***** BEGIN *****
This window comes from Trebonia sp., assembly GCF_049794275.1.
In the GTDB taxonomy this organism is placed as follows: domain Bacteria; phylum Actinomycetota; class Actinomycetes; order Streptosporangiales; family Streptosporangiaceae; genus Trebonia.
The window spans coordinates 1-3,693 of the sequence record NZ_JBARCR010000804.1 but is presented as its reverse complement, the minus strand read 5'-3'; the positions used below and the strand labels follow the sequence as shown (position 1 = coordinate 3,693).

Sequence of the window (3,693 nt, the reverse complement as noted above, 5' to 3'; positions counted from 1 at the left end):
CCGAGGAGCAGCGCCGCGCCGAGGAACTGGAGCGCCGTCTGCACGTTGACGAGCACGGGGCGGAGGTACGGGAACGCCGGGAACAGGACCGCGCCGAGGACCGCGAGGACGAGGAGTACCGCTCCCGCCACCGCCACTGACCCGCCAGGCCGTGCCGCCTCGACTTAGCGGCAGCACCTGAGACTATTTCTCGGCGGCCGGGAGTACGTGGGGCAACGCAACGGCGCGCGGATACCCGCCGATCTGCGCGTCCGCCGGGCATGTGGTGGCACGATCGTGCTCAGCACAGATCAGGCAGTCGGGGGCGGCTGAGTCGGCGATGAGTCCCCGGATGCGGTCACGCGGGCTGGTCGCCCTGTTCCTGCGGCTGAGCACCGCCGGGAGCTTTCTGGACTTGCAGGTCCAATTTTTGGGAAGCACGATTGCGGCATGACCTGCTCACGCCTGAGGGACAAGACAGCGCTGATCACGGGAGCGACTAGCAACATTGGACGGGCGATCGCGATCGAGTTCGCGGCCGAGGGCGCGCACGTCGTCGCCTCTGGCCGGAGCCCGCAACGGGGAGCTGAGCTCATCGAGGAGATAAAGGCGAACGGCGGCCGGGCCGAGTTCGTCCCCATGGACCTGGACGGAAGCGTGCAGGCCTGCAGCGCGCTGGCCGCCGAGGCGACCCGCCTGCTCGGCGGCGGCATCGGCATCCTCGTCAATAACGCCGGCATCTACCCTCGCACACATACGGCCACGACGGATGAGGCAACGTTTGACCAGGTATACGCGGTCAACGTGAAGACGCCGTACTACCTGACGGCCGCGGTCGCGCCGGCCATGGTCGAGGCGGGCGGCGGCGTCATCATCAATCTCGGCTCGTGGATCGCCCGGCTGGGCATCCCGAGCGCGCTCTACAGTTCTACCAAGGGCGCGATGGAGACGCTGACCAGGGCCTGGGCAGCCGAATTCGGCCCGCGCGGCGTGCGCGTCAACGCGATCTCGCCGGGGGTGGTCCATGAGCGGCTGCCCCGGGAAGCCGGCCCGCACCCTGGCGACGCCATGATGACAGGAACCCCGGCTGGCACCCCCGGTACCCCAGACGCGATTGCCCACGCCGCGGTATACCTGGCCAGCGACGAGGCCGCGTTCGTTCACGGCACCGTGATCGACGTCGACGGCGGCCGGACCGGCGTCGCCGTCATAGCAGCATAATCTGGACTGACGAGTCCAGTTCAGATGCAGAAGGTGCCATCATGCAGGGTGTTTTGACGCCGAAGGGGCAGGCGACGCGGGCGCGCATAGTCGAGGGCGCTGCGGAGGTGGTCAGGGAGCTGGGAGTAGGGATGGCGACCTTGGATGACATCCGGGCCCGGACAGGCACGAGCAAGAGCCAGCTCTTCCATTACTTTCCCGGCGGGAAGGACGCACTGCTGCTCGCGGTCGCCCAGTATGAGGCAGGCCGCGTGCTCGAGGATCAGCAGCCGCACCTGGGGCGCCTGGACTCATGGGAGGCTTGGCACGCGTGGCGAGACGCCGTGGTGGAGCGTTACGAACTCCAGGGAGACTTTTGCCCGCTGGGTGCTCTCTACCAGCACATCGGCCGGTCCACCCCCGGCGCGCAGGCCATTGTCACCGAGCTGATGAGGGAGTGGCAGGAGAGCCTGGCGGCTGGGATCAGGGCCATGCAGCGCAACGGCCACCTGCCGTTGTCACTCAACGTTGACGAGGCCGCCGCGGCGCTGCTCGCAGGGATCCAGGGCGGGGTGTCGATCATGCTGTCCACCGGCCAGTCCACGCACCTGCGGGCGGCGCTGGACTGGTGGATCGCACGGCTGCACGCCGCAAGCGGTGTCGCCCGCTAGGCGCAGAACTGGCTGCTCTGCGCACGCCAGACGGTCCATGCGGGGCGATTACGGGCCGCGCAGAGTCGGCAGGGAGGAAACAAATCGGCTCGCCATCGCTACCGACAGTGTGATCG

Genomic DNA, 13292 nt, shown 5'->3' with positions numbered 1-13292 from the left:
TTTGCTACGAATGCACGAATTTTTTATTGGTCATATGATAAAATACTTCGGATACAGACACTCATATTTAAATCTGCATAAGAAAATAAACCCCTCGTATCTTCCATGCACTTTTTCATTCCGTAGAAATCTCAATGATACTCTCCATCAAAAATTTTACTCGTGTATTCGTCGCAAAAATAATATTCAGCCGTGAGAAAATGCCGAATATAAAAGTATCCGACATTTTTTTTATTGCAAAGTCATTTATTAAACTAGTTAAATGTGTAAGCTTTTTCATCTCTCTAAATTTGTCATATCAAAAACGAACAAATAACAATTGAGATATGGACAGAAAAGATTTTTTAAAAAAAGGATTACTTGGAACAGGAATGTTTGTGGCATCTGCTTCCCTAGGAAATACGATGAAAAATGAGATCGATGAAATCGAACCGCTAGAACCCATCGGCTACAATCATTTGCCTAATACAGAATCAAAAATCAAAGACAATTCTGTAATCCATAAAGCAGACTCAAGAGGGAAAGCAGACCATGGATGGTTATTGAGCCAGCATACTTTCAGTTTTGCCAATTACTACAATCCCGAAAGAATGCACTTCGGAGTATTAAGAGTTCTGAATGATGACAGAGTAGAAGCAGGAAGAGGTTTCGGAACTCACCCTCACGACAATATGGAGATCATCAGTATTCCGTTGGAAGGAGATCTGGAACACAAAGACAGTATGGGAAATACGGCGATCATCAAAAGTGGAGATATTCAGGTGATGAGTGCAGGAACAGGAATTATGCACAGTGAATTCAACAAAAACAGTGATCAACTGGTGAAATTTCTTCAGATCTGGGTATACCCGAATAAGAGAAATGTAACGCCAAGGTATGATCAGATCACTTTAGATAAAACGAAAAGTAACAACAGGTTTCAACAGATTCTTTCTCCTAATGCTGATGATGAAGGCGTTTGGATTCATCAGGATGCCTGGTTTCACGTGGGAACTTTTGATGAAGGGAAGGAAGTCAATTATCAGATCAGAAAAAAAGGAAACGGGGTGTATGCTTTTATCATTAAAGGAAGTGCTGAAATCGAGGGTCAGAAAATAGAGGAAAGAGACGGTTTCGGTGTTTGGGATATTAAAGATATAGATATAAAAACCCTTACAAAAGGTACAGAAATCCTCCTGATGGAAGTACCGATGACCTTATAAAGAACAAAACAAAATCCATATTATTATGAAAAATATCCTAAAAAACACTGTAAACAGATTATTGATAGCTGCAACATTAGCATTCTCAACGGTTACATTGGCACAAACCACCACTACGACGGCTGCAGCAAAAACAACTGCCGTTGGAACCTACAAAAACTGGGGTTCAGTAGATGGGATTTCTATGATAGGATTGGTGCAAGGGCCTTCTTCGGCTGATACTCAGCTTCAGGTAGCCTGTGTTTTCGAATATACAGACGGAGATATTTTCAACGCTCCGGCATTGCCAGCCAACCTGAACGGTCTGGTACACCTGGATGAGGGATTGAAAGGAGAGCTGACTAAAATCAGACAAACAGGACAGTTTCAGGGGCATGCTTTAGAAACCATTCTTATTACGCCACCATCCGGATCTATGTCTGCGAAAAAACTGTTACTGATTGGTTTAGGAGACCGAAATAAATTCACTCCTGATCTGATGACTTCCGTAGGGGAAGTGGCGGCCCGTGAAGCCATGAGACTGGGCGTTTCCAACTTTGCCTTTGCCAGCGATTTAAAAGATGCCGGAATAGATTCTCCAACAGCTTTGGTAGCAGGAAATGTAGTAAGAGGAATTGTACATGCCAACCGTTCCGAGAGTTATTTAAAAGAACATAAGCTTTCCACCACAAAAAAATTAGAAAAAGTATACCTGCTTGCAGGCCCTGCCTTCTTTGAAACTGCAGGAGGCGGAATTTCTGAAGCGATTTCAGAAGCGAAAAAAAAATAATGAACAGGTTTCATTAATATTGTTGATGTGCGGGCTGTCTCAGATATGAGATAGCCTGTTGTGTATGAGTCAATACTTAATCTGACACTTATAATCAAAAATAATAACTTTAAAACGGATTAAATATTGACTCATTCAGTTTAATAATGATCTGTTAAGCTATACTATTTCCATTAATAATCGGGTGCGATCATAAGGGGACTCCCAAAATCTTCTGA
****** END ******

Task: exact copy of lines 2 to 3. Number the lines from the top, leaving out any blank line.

In the GTDB taxonomy this organism is placed as follows: domain Bacteria; phylum Actinomycetota; class Actinomycetes; order Streptosporangiales; family Streptosporangiaceae; genus Trebonia.
The window spans coordinates 1-3,693 of the sequence record NZ_JBARCR010000804.1 but is presented as its reverse complement, the minus strand read 5'-3'; the positions used below and the strand labels follow the sequence as shown (position 1 = coordinate 3,693).